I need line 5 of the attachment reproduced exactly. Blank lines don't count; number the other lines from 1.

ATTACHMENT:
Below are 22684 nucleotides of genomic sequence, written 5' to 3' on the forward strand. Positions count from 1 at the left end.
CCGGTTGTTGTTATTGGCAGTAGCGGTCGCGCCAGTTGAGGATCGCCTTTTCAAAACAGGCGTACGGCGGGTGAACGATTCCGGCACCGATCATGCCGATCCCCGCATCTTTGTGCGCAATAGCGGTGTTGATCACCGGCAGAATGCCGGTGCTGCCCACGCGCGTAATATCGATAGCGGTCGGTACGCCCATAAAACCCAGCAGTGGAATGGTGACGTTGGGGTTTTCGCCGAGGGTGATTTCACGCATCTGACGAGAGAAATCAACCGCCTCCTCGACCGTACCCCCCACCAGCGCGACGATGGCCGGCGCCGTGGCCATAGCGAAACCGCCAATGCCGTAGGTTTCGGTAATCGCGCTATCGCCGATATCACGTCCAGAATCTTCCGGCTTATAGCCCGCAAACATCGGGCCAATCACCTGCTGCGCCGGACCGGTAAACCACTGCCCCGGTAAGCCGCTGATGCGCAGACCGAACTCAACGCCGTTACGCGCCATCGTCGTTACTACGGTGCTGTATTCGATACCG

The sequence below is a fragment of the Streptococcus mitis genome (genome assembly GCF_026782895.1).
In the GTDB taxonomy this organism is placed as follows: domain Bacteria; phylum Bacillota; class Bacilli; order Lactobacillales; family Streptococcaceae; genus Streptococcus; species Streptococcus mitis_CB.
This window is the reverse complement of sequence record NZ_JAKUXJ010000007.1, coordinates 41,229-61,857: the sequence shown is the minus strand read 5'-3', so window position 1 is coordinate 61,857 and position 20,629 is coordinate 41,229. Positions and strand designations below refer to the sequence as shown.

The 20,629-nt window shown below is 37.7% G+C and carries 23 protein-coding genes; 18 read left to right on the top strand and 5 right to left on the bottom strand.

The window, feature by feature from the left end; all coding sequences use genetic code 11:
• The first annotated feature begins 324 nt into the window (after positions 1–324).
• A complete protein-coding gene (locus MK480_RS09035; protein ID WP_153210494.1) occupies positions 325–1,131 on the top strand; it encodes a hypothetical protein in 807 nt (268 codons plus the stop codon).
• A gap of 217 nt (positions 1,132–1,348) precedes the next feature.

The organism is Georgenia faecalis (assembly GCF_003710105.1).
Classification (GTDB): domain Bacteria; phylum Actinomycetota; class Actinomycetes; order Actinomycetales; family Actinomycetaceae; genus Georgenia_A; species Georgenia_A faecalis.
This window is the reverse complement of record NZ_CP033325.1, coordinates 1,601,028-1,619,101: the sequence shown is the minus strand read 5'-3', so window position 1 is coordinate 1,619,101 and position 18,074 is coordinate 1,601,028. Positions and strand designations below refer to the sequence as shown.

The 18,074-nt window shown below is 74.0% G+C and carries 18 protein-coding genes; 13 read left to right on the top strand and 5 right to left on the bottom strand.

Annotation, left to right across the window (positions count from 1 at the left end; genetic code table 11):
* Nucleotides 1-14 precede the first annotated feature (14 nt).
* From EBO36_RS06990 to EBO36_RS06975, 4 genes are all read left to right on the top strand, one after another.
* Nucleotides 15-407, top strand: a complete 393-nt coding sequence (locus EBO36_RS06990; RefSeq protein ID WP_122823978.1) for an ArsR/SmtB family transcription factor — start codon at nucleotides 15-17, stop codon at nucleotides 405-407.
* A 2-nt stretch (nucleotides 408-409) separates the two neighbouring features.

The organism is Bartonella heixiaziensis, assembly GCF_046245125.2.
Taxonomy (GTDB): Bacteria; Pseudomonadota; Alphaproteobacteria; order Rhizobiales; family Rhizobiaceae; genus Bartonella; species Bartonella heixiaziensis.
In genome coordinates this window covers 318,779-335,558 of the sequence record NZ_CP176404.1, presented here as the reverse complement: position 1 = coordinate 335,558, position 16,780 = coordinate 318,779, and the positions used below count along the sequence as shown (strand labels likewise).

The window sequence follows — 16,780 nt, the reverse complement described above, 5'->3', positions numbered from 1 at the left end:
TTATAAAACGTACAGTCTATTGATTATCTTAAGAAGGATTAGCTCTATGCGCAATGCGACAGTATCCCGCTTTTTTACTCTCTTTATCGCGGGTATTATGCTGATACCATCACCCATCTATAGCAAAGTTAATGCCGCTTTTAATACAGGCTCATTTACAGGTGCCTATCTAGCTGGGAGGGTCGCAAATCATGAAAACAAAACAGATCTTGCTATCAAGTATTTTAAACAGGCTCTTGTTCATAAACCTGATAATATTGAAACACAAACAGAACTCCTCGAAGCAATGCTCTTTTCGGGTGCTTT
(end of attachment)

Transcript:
This window is the reverse complement of sequence record NZ_JAKUXJ010000007.1, coordinates 41,229-61,857: the sequence shown is the minus strand read 5'-3', so window position 1 is coordinate 61,857 and position 20,629 is coordinate 41,229. Positions and strand designations below refer to the sequence as shown.